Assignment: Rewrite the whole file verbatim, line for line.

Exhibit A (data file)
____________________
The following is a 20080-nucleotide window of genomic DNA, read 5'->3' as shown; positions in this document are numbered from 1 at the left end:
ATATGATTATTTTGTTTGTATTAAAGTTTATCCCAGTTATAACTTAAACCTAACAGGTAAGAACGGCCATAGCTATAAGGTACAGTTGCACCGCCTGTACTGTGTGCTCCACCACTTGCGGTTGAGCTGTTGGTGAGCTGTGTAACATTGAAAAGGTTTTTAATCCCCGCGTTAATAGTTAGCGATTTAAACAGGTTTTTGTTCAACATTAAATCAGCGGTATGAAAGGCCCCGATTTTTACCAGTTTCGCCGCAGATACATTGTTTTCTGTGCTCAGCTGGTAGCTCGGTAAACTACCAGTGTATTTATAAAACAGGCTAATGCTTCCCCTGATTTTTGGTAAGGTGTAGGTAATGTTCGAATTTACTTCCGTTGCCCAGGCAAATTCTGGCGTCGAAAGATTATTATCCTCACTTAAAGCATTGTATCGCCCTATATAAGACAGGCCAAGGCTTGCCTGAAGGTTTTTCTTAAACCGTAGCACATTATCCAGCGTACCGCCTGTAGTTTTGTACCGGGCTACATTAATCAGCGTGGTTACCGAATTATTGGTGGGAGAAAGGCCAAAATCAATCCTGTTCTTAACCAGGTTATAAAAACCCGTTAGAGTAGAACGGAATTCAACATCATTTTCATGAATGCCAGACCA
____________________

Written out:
The following is a 20080-nucleotide window of genomic DNA, read 5'->3' as shown; positions in this document are numbered from 1 at the left end:
ATATGATTATTTTGTTTGTATTAAAGTTTATCCCAGTTATAACTTAAACCTAACAGGTAAGAACGGCCATAGCTATAAGGTACAGTTGCACCGCCTGTACTGTGTGCTCCACCACTTGCGGTTGAGCTGTTGGTGAGCTGTGTAACATTGAAAAGGTTTTTAATCCCCGCGTTAATAGTTAGCGATTTAAACAGGTTTTTGTTCAACATTAAATCAGCGGTATGAAAGGCCCCGATTTTTACCAGTTTCGCCGCAGATACATTGTTTTCTGTGCTCAGCTGGTAGCTCGGTAAACTACCAGTGTATTTATAAAACAGGCTAATGCTTCCCCTGATTTTTGGTAAGGTGTAGGTAATGTTCGAATTTACTTCCGTTGCCCAGGCAAATTCTGGCGTCGAAAGATTATTATCCTCACTTAAAGCATTGTATCGCCCTATATAAGACAGGCCAAGGCTTGCCTGAAGGTTTTTCTTAAACCGTAGCACATTATCCAGCGTACCGCCTGTAGTTTTGTACCGGGCTACATTAATCAGCGTGGTTACCGAATTATTGGTGGGAGAAAGGCCAAAATCAATCCTGTTCTTAACCAGGTTATAAAAACCCGTTAGAGTAGAACGGAATTCAACATCATTTTCATGAATGCCAGACCA